Business Blogging Gets More Disciplined
I’ve spent some time over the last week judging the finalists in BtoB magazine’s annual social media awards. This is a great chance to take a snapshot of best practices in the field, and I was struck by this year’s entries in the corporate blog category.
Blogs may be declining in importance in the consumer realm as Facebook and Twitter grow in popularity, but they are still the most valued social platforms for B2B marketers as evidenced by recent research (see p. 27 of the PDF). It’s clear to me that the best B2B companies are taking their blogging to the next level.
In every one of the entries I reviewed, marketers had applied a disciplined approach to planning and execution, leveraging editorial calendars, careful topic selection and professional communicators to deliver the message. I was also struck by the attention they paid to avoiding the temptation to use blogs as a promotional channel. (For obvious reasons, I can’t identify the finalists).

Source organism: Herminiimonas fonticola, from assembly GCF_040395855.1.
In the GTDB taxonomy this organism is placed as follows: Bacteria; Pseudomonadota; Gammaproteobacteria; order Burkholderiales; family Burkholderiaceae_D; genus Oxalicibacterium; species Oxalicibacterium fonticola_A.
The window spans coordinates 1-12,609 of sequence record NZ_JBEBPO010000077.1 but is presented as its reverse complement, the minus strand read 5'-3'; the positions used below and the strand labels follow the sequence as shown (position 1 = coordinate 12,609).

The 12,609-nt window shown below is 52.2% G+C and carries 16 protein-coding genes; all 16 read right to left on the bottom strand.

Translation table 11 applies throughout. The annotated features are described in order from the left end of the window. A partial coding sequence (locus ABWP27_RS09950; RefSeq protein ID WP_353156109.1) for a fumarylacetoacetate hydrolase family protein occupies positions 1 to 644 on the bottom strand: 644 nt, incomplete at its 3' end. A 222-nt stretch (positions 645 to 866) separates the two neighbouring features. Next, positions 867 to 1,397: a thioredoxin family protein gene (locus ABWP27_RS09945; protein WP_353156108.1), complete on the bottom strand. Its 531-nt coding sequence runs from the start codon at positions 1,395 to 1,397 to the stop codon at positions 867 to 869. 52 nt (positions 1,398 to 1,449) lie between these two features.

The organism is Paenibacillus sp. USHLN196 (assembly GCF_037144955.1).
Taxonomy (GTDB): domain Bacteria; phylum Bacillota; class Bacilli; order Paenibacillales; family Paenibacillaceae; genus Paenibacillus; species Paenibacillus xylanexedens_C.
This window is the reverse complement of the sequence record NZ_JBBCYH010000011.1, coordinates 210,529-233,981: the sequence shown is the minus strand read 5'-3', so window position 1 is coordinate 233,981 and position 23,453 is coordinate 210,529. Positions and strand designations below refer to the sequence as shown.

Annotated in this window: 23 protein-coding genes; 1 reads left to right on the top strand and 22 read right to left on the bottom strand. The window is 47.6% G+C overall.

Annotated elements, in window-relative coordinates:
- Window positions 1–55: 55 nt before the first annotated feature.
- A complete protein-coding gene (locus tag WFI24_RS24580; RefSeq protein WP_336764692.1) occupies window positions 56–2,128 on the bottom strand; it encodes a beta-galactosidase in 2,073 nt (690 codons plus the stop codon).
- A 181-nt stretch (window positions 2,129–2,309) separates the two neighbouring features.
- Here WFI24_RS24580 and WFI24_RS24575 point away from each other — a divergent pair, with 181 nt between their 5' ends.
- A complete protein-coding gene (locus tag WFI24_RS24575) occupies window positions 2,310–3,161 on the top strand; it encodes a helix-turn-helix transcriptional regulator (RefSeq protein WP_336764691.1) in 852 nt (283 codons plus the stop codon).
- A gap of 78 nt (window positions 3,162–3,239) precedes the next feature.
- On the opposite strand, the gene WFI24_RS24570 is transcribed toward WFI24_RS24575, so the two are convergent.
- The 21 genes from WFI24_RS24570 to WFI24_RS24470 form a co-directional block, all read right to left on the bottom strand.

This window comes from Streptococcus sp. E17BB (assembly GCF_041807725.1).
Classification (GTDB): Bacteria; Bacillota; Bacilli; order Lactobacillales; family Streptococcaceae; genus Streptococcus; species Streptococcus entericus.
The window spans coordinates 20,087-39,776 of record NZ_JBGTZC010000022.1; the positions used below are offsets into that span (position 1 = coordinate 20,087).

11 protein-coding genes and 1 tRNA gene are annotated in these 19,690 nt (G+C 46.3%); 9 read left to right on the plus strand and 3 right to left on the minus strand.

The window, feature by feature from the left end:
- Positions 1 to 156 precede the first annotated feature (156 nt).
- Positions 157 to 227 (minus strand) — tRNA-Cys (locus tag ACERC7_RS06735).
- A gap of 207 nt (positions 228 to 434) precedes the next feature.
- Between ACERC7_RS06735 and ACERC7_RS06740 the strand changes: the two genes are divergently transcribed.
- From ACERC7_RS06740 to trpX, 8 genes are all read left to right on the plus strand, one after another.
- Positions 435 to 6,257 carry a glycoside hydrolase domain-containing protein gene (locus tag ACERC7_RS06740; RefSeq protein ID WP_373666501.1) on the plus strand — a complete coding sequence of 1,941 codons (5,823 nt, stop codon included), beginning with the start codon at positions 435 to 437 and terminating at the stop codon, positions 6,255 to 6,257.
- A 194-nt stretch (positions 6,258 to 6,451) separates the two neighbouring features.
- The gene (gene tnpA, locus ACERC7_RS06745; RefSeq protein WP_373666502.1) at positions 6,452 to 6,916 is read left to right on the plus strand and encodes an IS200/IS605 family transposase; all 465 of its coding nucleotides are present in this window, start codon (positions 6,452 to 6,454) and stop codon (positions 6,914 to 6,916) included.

“[The] mission was to shed the traditional corporate mantra of being a marketing page by providing compelling, journalistic pieces that encouraged visitors to be a part of the discussions,” read one entry.
Another defined the blog’s mission as being “to provide actionable and thought-leadership content for customers and prospects on…topics the company’s product helps optimize.”
Two of the four finalists had hired professional journalists to oversee content. This is an excellent idea, especially given that devastation in traditional media has put a lot of fine talent on the streets at bargain prices. All were using Twitter and LinkedIn to amplify their messages and some had negotiated syndication deals through vertical websites devoted to their industry. That’s another great idea.
Another characteristic all finalists shared: editorial planning. One entry described the process:
- A topical editorial calendar was created that assigned each day of the week to a different type of blog post and topic.